Rule 42(a) of the Rules of Criminal Procedure allows the judge to punish certain conduct summarily:


'(a) Summary Disposition. A criminal contempt may be punished summarily if the judge certifies that he saw or heard the conduct constituting the contempt and that it was committed in the actual presence of the court. The order of contempt shall recite the facts and shall be signed by the judge and entered of record.'


Appellate courts have often acknowledged the danger of abuse inherent in a proceeding which does not provide all of the safeguards which normally surround criminal prosecutions.3 Because of this danger, the procedural requirements of Rule 42(a) must be strictly observed. Pietsch v. President of United States, 2 Cir. 1970, 434 F.2d 861, 864 (Justice Clark); Widger v. United States, 5 Cir. 1957, 244 F.2d 103, 107. One of these requirements is that the order entered by the judge 'shall recite the facts.'


The recitation of the facts in the certificate serves an important purpose. As stated in Tauber v. Gordon, 3 Cir. 1965, 350 F.2d 843, 845 (en banc), 'This requirement is more than a formality. It is essential to disclosure of the basis of decision with sufficient particularity to permit informed appellate review.' A relatively recent Ninth Circuit opinion has expanded upon this idea:


"Informed appellate review' is possible only if the facts are stated in sufficient detail for the appellate court to determine whether the conduct upon which the conviction rests was contemptuous, factually and legally; whether it was of such character, and occurred in such circumstances, as to permit summary conviction under Rule 42(a), and because Rule 42 sentences are subject to appellate review and revision, whether the conduct relied upon justified the sentence imposed.' United States v. Marshall, 9 Cir. 1971, 451 F.2d 372, 375.


The order of contempt must recite the specific facts upon which the conviction is based. Conclusory language and general citations to the record are insufficient.4 The order entered by the judge in the instant case does not recite the facts with particularity, and therefore does not satisfy Rule 42(a). The order states, 'That the contempt hereinabove described is an accumulation of remarks of counsel made during the absence of the jury and is confined to such acts of contempt as were committed by the said Charles D. Butts in the absence of the jury.' Although there were proceedings in chambers on December 6, the remarks to which the order refers are probably those which immediately preceded the finding of contempt on December 7. However, the order does not make clear exactly which of Butts' remarks the court considered contemptuous. To uphold Butts' conviction, we would have to engage in speculation and guesswork. This was refuse to do. We therefore are compelled to reverse Butts' conviction.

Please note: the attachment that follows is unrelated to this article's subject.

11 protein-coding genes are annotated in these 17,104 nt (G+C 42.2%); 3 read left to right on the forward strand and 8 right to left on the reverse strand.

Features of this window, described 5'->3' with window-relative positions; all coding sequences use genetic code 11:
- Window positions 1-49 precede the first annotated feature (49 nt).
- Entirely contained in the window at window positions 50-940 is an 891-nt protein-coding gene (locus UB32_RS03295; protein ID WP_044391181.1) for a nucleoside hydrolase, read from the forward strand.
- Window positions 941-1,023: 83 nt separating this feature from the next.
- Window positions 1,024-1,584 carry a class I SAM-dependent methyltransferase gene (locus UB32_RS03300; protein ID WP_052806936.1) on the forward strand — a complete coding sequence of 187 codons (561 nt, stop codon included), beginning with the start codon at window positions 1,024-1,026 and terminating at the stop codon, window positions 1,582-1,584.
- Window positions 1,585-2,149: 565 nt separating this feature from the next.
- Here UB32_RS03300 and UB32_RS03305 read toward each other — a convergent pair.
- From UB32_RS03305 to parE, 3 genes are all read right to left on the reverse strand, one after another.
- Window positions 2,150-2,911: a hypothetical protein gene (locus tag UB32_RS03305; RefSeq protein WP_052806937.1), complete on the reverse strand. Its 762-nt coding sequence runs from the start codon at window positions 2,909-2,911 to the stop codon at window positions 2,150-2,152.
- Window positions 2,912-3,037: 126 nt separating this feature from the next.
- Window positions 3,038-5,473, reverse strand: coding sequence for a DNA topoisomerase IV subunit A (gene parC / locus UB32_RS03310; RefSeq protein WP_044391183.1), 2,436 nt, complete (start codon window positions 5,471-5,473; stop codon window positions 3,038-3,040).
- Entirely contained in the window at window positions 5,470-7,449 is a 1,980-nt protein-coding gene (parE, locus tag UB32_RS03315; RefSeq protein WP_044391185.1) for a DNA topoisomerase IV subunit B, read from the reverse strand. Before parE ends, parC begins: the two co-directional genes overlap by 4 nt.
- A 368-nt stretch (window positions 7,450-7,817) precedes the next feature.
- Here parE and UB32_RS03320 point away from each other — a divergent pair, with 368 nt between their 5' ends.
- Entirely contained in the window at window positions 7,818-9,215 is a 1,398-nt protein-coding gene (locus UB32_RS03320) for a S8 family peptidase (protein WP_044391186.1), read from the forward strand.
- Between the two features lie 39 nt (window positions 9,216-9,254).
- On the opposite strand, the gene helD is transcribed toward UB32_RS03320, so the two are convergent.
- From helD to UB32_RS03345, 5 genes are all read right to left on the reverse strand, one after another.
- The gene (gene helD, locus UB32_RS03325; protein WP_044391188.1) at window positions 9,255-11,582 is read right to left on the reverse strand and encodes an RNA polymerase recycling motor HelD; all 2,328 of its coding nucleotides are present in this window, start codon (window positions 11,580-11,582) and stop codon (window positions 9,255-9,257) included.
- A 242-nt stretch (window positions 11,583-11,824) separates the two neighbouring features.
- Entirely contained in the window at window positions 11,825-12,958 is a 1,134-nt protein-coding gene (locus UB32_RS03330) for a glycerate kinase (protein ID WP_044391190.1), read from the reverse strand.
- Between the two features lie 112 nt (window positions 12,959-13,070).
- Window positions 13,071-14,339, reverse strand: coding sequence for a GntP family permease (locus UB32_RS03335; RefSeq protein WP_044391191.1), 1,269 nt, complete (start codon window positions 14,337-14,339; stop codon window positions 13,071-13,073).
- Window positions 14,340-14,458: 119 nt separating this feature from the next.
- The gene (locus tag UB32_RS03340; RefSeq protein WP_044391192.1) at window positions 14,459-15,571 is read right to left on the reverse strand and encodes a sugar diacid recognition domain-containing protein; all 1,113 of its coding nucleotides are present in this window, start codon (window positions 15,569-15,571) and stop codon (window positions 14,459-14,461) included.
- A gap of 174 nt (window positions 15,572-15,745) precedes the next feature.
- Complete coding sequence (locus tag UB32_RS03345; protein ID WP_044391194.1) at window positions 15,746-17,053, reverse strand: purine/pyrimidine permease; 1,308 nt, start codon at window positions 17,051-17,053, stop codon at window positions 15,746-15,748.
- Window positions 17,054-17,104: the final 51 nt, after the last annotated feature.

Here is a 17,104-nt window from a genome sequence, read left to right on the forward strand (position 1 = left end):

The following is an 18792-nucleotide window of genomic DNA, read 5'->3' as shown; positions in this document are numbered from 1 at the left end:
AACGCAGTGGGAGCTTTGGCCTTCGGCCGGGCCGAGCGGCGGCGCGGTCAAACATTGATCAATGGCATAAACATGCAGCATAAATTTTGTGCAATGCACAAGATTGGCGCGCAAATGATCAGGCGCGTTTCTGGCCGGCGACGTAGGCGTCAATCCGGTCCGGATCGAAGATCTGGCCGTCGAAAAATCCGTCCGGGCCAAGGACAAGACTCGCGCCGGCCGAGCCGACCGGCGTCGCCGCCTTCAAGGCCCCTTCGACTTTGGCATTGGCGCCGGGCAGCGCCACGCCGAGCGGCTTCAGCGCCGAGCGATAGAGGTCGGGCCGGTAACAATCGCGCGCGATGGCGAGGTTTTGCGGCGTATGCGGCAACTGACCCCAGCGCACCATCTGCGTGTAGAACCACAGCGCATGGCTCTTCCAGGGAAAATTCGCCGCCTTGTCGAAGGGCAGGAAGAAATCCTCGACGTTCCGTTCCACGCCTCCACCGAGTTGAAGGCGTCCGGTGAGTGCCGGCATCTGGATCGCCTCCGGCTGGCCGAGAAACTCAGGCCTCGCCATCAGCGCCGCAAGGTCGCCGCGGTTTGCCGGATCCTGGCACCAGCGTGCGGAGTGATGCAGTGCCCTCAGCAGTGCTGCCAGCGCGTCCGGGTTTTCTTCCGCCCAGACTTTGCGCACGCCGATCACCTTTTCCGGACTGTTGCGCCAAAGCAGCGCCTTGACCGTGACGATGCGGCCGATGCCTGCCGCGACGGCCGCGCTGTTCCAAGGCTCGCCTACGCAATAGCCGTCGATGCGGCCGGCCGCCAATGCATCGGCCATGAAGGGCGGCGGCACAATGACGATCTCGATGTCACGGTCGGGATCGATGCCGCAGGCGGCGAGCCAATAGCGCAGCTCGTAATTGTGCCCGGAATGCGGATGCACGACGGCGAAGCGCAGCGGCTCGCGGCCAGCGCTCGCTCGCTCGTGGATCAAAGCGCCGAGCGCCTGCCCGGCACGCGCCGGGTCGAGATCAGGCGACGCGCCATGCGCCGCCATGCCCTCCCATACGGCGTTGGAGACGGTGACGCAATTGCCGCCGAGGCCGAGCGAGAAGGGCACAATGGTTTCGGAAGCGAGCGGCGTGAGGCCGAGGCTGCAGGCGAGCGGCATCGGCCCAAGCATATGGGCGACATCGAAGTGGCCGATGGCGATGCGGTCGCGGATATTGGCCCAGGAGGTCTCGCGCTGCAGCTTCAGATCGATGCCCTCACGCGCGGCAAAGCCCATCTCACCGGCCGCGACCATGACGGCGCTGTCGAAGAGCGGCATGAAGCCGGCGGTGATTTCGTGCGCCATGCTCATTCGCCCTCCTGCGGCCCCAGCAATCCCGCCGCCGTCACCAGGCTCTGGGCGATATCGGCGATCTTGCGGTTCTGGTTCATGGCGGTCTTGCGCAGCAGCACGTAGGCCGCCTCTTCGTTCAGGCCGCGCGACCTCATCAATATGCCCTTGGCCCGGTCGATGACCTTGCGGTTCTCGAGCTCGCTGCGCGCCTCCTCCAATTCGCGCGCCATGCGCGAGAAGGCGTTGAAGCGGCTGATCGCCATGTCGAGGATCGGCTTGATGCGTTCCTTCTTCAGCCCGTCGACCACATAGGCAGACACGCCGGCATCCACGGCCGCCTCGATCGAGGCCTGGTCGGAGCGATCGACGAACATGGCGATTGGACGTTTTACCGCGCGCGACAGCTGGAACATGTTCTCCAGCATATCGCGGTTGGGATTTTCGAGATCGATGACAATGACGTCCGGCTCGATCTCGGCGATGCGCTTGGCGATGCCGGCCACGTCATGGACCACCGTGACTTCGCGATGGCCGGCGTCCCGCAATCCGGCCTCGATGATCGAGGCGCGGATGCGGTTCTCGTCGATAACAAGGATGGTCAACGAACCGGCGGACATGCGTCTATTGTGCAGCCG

From the sentence imposed by the judge in this case, it is clear that he was primarily concerned with the preservation of order in the courtroom during the trial in which Butts was participating. Since that trial is long since concluded, we think a proper disposition of this case is to reverse the order of contempt and to dismiss the proceedings against Butts.


Reversed and rendered.



MRS. JANE ROBERTS, a witness for the Government, having first been duly sworn, in answer to questions propounded, testified:


Questions by Mr. Butts:


Q Mrs. Roberts, I will hand you Defendant's Exhibit A, and I will ask you if that is a picture of David Schrimsher and your little boy, Tiger?


A Yes, that is a picture of David Schrimsher and my little boy, Tiger, but I certainly don't know when this was taken.


Q Well, maybe I can refresh your memory--


A Wait a minute, he doesn't have-- that is not my little boy's clothes, I can tell you that right now.


Q Is it your little boy?


A It looks like my little boy, but then again, that is not a very good picture, and I have never seen anything like this before, so I don't know what you are trying to pull.


Q Trying to pull?


A I am sorry, but--


Q All right. Now, you told this young man not only that hour grandfather, Mr. Barrakat, I take it, was supposed to be his name?


A My grandfather's name is Lloyd Young.


Q Well, did you tell him, did you tell this young man that your grandfather's name was Barrakat?


A Yes, I did.


Q Did you tell this young man anything about a man out of Chicago by the name of Marcus?


A No.


Q Do you know a man out of Chicago by the name of Marcus?


A No.


Q That is connected with your family?


A No.


Q You recognize this picture (indicating), do you not?


THE COURT: Mark it as an exhibit, please, Counsel.


MR. BUTTS: Well, I don't believe I want to--


THE COURT: Well, you mark it as an exhibit, I said mark it, you showed it to her, and I want to know what you showed her.


MR. BUTTS: All right, I will do that upon instructions of the Court.


THE COURT: Well, you will follow the instructions of the Court all right.


MR. BUTTS: That is exactly what I am doing, if the Court please.


THE COURT: All right, don't argue with me.


MR. BUTTS: Let the record reflect I am not arguing with the Court.


THE COURT: Just shut up then.


MR. BUTTS: Let the record reflect I resent the Court telling me to shut up, I am an officer of this court--


THE COURT: All right, the jury will be retired, retire the jury from the courtroom.


(The jury then left the courtroom).


THE COURT: Now, Mr. Butts, you are going to get one thing straight--


MR. BUTTS: Yes, sir.


THE COURT: If you are going to stay an officer in this court, and you are going to stay out of jail, you are going to follow my orders, and you are not going to talk back when I tell you to not talk back, you understand that?


MR. BUTTS: Yes, sir.


THE COURT: All right. I want it clearly understood, and I am going to carry this, as to whether I find you in contempt of the court, or not.


MR. BUTTS: Yes, sir.